Preventing Infections in Cancer Patients Program to Launch Innovative Tools to Improve Patient-Provider Conversations
CDC Foundation Program, Supported by Amgen, Will Launch New Virtual Simulation Mobile Apps and Spanish-Language Website This Summer
Initiated in 2009, the Program is Instrumental in Providing Key Resources for Patients, Caregivers and Healthcare Professionals to Improve Infection Control During Cancer Treatment
ATLANTA — The CDC Foundation and Amgen today announced several new initiatives that will be available this summer as part of the Preventing Infections in Cancer Patients (PICP) program. The PICP program has been supported by Amgen and led by the Centers for Disease Control and Prevention (CDC) and the CDC Foundation since the program’s launch in 2009. The PICP program is instrumental in providing information, action steps and tools to patients, caregivers and healthcare providers to help reduce the risk of developing life-threatening infections during cancer treatment.
PICP initiatives launching this summer include the CDC Foundation’s first virtual simulation tools, which have great potential to educate patients and improve conversations between patients and providers about infection risks during chemotherapy. These tools will be available online and as free mobile apps.
One of the most common and potentially life-threatening side effects of chemotherapy is neutropenia, which may lead to hospitalization, disruption in chemotherapy schedules and even death. Yet when cancer patients are going through chemotherapy treatments, they are often so overwhelmed with their diagnosis and treatment plan that it can be difficult for them to hear or remember conversations about infection risk during chemotherapy. See a preview here of the new simulation tool for oncology providers that includes a role-play conversation with a fully animated and emotionally responsive virtual patient and provider.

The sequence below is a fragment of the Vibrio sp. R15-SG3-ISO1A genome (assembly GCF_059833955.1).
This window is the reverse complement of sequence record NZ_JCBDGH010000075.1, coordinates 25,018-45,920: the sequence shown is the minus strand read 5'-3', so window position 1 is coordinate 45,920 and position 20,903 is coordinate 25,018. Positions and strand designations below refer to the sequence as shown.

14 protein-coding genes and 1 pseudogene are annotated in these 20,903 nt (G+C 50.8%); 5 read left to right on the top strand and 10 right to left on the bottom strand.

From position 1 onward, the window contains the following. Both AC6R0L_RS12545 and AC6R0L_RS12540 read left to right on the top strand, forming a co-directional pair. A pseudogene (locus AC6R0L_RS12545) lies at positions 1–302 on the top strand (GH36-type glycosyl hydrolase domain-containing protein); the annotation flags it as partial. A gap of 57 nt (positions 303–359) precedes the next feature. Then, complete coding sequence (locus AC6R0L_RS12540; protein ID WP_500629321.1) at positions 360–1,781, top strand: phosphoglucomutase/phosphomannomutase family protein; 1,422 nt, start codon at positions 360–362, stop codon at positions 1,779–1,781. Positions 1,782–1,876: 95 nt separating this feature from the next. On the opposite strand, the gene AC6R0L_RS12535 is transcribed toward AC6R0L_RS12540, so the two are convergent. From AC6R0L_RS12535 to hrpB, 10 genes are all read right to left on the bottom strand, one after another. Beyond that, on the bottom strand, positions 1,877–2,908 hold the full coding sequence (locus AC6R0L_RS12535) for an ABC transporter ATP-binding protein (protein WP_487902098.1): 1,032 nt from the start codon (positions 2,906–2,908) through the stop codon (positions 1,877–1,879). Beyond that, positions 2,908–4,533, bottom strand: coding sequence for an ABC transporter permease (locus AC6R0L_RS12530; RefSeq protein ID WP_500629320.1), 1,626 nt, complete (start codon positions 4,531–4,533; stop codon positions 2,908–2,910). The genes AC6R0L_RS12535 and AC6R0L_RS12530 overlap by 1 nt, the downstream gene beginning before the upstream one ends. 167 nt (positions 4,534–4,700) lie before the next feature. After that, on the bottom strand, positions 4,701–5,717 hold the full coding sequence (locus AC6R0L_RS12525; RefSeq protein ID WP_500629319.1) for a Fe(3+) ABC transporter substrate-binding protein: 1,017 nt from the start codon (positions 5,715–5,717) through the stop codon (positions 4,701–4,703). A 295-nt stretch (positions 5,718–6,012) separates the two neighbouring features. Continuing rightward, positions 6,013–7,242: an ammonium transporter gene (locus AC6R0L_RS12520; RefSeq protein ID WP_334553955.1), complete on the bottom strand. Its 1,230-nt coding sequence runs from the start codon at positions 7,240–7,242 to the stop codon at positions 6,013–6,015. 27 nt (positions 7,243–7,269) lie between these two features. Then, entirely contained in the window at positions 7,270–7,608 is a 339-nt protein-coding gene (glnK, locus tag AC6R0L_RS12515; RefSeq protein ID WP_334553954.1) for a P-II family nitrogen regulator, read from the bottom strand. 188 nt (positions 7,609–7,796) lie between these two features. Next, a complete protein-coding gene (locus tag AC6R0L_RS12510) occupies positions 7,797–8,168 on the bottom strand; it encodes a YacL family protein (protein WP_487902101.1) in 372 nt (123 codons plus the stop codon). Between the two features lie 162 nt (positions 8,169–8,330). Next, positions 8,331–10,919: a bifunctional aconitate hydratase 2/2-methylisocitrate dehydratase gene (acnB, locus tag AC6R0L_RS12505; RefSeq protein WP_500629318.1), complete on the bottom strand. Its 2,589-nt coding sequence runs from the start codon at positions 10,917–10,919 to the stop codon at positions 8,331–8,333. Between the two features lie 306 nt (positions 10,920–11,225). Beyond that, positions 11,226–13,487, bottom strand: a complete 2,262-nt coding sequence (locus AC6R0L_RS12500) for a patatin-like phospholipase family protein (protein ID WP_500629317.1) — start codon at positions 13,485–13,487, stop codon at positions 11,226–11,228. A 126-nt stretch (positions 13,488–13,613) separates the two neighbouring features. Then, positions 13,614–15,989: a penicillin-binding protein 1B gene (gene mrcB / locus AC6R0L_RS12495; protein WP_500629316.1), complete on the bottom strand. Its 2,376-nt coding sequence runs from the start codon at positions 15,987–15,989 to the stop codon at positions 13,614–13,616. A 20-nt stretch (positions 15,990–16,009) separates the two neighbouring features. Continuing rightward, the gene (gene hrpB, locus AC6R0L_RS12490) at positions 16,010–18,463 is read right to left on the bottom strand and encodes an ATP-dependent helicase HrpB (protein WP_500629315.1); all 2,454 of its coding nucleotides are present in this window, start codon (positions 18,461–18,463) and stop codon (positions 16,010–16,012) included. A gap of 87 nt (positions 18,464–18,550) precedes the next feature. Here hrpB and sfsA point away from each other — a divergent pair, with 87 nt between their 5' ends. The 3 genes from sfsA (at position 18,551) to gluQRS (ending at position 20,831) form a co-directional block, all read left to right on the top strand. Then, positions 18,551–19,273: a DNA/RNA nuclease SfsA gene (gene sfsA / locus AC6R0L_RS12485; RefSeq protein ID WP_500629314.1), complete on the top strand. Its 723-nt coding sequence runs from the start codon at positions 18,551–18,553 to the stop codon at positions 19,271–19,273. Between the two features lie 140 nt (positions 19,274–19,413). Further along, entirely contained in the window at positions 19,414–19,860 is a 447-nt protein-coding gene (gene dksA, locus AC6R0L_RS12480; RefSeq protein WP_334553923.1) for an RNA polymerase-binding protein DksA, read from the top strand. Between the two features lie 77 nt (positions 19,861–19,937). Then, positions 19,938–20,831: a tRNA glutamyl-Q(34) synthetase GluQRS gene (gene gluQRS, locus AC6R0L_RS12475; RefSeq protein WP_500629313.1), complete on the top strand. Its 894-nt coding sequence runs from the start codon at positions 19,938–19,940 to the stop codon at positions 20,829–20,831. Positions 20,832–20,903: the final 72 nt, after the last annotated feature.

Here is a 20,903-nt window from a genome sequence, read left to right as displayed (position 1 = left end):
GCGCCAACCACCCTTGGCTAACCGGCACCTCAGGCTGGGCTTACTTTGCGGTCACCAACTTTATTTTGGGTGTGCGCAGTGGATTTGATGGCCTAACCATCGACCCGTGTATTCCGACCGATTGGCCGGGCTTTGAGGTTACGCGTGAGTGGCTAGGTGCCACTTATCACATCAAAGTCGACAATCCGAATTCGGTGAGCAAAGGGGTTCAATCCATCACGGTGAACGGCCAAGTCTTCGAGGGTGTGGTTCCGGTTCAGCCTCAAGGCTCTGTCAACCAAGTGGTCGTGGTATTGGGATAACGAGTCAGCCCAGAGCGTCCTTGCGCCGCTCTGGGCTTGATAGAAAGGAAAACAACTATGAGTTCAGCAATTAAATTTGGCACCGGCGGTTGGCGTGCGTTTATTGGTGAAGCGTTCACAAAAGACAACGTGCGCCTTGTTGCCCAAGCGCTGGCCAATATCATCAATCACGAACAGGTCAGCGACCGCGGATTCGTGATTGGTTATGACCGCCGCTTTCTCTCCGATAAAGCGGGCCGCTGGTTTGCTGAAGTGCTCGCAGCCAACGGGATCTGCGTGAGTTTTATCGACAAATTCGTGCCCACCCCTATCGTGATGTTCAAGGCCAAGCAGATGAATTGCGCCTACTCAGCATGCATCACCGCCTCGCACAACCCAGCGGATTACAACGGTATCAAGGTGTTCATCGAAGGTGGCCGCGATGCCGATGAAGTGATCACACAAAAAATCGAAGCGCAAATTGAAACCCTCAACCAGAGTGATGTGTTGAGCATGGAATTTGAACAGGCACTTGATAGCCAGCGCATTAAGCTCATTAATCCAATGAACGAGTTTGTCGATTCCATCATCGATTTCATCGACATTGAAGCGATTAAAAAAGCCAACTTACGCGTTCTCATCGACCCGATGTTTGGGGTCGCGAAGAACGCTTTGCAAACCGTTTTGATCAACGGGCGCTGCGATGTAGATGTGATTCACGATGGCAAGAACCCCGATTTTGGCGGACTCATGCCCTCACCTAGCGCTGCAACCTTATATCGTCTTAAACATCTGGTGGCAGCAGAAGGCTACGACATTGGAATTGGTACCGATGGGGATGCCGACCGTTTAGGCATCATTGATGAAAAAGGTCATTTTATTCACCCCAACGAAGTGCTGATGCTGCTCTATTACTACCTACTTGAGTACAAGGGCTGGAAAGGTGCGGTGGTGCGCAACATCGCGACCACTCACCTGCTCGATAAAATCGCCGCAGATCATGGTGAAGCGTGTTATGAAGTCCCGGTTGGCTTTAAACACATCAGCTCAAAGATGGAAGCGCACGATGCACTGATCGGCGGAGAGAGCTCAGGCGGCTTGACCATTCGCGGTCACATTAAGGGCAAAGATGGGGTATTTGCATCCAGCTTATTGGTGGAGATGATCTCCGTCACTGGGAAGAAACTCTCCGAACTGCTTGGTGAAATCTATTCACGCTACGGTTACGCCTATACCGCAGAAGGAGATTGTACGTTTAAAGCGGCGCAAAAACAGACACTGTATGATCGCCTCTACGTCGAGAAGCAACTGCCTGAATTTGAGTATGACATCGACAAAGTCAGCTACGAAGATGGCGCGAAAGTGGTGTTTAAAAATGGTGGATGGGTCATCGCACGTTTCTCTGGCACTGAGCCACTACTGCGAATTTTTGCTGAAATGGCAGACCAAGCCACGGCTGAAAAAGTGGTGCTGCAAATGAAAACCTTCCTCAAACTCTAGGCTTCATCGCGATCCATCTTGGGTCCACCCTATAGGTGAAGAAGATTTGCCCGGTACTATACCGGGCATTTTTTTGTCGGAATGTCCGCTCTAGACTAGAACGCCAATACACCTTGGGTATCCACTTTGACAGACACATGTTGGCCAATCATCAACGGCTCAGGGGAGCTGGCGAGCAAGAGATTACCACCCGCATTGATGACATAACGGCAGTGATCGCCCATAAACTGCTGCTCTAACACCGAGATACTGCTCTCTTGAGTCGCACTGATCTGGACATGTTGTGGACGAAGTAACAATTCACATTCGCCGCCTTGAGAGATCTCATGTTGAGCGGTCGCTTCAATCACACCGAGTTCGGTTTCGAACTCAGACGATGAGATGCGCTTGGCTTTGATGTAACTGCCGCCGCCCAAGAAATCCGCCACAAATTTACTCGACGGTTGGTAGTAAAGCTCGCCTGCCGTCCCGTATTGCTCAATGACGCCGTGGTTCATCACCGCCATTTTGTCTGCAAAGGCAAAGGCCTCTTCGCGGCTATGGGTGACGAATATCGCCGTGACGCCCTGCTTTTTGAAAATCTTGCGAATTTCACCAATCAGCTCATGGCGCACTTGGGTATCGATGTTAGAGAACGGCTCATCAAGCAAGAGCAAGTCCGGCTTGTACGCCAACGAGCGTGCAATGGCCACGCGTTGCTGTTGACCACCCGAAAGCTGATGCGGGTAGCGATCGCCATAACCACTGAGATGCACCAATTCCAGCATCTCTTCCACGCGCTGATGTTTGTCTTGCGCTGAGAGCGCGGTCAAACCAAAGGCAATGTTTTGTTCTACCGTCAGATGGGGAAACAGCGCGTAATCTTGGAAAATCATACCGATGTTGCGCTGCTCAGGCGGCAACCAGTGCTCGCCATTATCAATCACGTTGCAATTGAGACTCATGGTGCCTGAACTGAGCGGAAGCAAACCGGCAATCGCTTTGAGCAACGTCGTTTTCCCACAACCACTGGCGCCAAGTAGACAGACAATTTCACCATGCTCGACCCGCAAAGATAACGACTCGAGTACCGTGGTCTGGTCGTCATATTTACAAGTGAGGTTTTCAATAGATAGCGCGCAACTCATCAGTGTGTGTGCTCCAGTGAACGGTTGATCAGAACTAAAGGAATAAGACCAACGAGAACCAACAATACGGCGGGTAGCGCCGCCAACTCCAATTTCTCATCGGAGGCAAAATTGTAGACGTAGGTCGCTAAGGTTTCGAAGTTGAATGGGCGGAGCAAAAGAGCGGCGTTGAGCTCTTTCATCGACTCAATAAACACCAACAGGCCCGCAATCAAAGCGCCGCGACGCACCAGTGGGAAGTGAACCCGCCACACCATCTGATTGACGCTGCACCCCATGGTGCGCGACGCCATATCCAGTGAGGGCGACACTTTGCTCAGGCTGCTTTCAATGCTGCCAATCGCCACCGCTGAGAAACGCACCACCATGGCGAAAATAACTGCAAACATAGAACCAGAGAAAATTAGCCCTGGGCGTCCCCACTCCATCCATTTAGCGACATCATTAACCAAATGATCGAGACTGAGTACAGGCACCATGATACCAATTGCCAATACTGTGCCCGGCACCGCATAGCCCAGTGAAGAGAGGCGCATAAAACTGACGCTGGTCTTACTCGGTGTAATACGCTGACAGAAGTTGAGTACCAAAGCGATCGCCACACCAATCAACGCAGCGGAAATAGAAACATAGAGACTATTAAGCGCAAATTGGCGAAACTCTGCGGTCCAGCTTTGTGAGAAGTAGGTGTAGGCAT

At the heart of the PICP program is a belief that every patient should have information tailored to their needs. To meet this goal, a Spanish-language version of the website will also be created to support the Hispanic community.
“We are grateful to Amgen for their support of this important effort to help protect cancer patients,” said Judith Monroe, MD, president and CEO of the CDC Foundation. “A diagnosis of cancer can be overwhelming, but thanks to this partnership, we are helping patients learn how to lower their infection risks when they’re going through chemotherapy.”
According to CDC, infections that are linked to neutropenia are some of the most serious side effects of chemotherapy. Based on the latest data available from 2012, more than 108,419 adults and children in the United States with cancer were hospitalized because of neutropenia.
“Treatment with chemotherapy can lead to a serious decrease in white blood cells, putting cancer patients at a higher risk for infection and potentially causing dangerous complications that add undue burden for patients, caregivers and health systems,” said Robert Cuddihy, MD, vice president, head of US Medical at Amgen.
The PICP program has achieved a number of milestones since its launch. In 2017 alone, the PICP website had 86,000 unique visitors. Also, PICP resources have been downloaded, received or viewed nearly two million times following efforts to promote the program from CDC and the CDC Foundation. Importantly, recent surveys reflect a 25 percent increase in patients and caregivers’ understanding of neutropenia after visiting the PICP website.
“Strategic partnerships are key in realizing our mission to make a difference in patient’s lives. Our long-term partnership with the CDC Foundation has allowed us to make a significant impact in the lives of those undergoing chemotherapy and the caregivers supporting them,” said Peter Juhn, MD, vice president, Global Value-Based Partnerships at Amgen.
Media Contacts at Amgen, Thousand Oaks:
Kristen Neese, 805-313-8267 (Media)
Kristen Davis, 805-447-3008 (Media)
Arvind Sood, 805-447-1060 (Investors)